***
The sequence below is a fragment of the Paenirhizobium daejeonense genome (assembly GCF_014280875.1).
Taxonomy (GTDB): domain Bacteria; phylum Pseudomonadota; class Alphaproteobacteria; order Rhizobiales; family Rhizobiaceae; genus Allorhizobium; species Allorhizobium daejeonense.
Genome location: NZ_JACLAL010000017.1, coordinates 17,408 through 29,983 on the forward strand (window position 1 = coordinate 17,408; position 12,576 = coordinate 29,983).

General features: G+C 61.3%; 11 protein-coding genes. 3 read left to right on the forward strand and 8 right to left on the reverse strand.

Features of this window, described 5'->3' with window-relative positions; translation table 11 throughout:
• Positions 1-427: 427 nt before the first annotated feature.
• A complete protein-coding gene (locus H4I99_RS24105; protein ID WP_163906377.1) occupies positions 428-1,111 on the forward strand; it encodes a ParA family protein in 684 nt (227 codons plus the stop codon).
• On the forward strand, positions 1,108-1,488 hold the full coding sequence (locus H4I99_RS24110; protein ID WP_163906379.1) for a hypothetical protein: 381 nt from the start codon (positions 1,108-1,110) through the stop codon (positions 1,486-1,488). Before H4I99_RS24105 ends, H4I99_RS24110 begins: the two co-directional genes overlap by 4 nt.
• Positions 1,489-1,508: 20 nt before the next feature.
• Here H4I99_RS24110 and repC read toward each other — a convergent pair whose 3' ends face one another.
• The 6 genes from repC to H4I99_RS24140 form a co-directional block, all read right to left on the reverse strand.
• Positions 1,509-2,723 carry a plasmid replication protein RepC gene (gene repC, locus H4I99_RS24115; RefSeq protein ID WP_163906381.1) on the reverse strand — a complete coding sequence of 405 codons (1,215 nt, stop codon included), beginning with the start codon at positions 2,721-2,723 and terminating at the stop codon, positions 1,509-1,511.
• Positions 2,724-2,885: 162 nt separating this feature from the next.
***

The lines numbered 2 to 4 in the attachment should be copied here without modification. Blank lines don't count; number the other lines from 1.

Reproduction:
Taxonomy (GTDB): domain Bacteria; phylum Pseudomonadota; class Alphaproteobacteria; order Rhizobiales; family Rhizobiaceae; genus Allorhizobium; species Allorhizobium daejeonense.
Genome location: NZ_JACLAL010000017.1, coordinates 17,408 through 29,983 on the forward strand (window position 1 = coordinate 17,408; position 12,576 = coordinate 29,983).

General features: G+C 61.3%; 11 protein-coding genes. 3 read left to right on the forward strand and 8 right to left on the reverse strand.